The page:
Imagining the Egyptian Revolution
The latest issue of the interdisciplinary journal Postcolonial Studies features a special issue on “Imagining the Revolution”
Among articles on the revolutionary imagination China, and the American and British Occupy movements, are three articles on the revolution in Egypt.
The first article, “The utopian and dystopian functions of Tahrir Square” by May Telmissany, compares and contrasts two occupations of Tahrir, that of the original 18 days, and that of the one year anniversary.
The author argues that both the secular revolutionary project and the subsequent Islamist revolutionary project bore the seeds of their own subsequent failures, and these can be seen in the performances of the respective occupations of Tahrir Square.
Margot Badran authored the second article, “Dis/playing power and the politics of patriarchy in revolutionary Egypt: the creative activism of Huda Lutfi.” Badran focuses on an exhibition by the artist Huda Lutfi in Cairo on the eve of the third anniversary of the outbreak of the revolution.
She argues that public art remains a powerful tool for creating and sustaining revolutionary ethos against the re-emergence of a patriarchal deep state.
Finally, in “Challenges of thinking feminism and revolution in Egypt between 2011 and 2014,” Lucia Sorbera draws on Michael Hardt’s notion of “human revolution” and applies this concept to Egypt’s revolutionary process.
She argues that in spite of a seeming failure to accomplish significant institutional change, Egypt has seen tremendous cultural change, particularly in the area of gender relations, as the young revolutionaries in Egypt today devise new forms of political participation and create new genres of political discourse.
Here is the abstract for “The utopian and dystopian functions of Tahrir Square”:
This paper seeks to analyze the shifts and tensions between the utopian and the dystopian functions of Tahrir square by focusing on two crucial episodes of the Egyptian revolution: the first spans from January 25 (the beginning of protests) to February 11, 2011 (the fall of Mubarak); and the second occurs a year after, on January 25, 2012, when Muslim Brothers’ constituency and supporters occupied large parts of the square to celebrate the success of the Islamists in parliamentary elections. The utopian functions of the square were established during the first episode, and shattered during the second episode. In both cases, representations of the square were produced by the revolutionary and anti-revolutionary forces to bring to light or diminish the core ideals of the Egyptian revolution, criticizing what exists and deconstructing the illusion of fast and radical change. The paper looks at both the secularist and the Islamist utopian projects promulgated during the first episodes of the revolution from a critical standpoint which emphasizes the fact that both projects bore the seeds of their dystopian transfiguration.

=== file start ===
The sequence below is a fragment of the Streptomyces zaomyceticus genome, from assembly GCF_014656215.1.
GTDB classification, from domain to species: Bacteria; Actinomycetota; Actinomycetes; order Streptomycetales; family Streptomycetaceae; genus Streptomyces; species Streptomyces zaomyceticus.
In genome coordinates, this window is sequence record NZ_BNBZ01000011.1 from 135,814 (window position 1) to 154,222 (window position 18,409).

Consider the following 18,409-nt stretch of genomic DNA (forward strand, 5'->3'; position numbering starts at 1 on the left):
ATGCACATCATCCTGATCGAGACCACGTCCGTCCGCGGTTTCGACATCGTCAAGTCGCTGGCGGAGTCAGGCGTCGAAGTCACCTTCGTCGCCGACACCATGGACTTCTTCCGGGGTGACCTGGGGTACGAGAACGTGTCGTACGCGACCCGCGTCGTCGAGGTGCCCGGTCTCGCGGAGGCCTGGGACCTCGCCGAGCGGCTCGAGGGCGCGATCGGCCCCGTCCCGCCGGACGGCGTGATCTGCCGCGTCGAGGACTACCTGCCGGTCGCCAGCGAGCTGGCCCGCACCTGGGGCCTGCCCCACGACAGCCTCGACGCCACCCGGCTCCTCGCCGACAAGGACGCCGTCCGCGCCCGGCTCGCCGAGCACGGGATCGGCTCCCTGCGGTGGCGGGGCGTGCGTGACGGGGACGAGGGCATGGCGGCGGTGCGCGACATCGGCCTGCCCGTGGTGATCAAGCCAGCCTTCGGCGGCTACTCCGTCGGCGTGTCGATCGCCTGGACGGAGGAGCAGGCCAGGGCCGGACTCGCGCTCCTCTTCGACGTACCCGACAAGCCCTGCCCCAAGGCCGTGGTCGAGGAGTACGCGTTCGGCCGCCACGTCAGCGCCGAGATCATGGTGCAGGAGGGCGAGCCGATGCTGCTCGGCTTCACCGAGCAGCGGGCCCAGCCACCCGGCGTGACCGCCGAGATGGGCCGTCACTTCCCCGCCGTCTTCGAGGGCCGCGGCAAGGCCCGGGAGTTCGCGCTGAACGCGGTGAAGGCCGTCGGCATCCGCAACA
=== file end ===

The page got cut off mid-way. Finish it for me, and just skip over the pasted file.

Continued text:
And here is the abstract for Margot Badran’s article :
This paper explores how creative activism, or art activism, promotes culture and gender transformation as an intrinsic part of the overall ongoing revolutionary process in Egypt. Simultaneously it examines how archiving is crucial to extending ways of keeping the revolution alive, especially in the face of endless efforts to eradicate its traces and impact. The paper focuses on visual art and in particular the work of Huda Lutfi who produced a stunning body of work deconstructing gender in the context of a porous yet stubborn patriarchal culture in the years prior to the outbreak of the revolution. Against the background of this early work the paper conducts a reading of Lutfi’s exhibition in Cairo on the eve of the third anniversary of the outbreak of the revolution at a moment when re-invigorated patriarchal forces are ascendant. Lutfi presents a powerful display of both the bravado and the fragility of patriarchal culture, especially uniformed patriarchy, and of the insistent revolutionary counterpoise. Thus far visual art is able to sustain its public presence in Egypt and as such operates as a powerful tool in the creation and sustaining of revolutionary ethos in the midst of the current patriarchal resurgence that is inimical to the revolutionary project.
The approach to politics by ruling elites in Egypt has been consistently patriarchal. In this context, feminism stands as a resilient revolutionary force, which over the twentieth and the twenty first century contributes to the complex cultural process that Michael Hardt conceptualizes as ‘human revolution’. Building on this concept, and on the history of Egyptian feminism, this essay analyzes the 25th January Revolution as a challenge to the remnants of the patriarchal culture. If feminized bodies, as the site of cultural and political contestation, have been constructed, in both nationalist and colonial discourses, as objects in need of protection, women’s agency has challenged these narratives and, in the context of the 2011 revolution, has re-shaped the discourse about protection. The views and actions of the emerging women’s movement are situated along the extended line of the feminist revolution, which here is examined through the methodology of oral history. Focusing on cultural, more than institutional, change, and shedding light on the shift from women to gender agency, this essay investigates the strategies through which the young revolutionaries in Egypt today are creating a new political discourse, imagining new forms of political participation.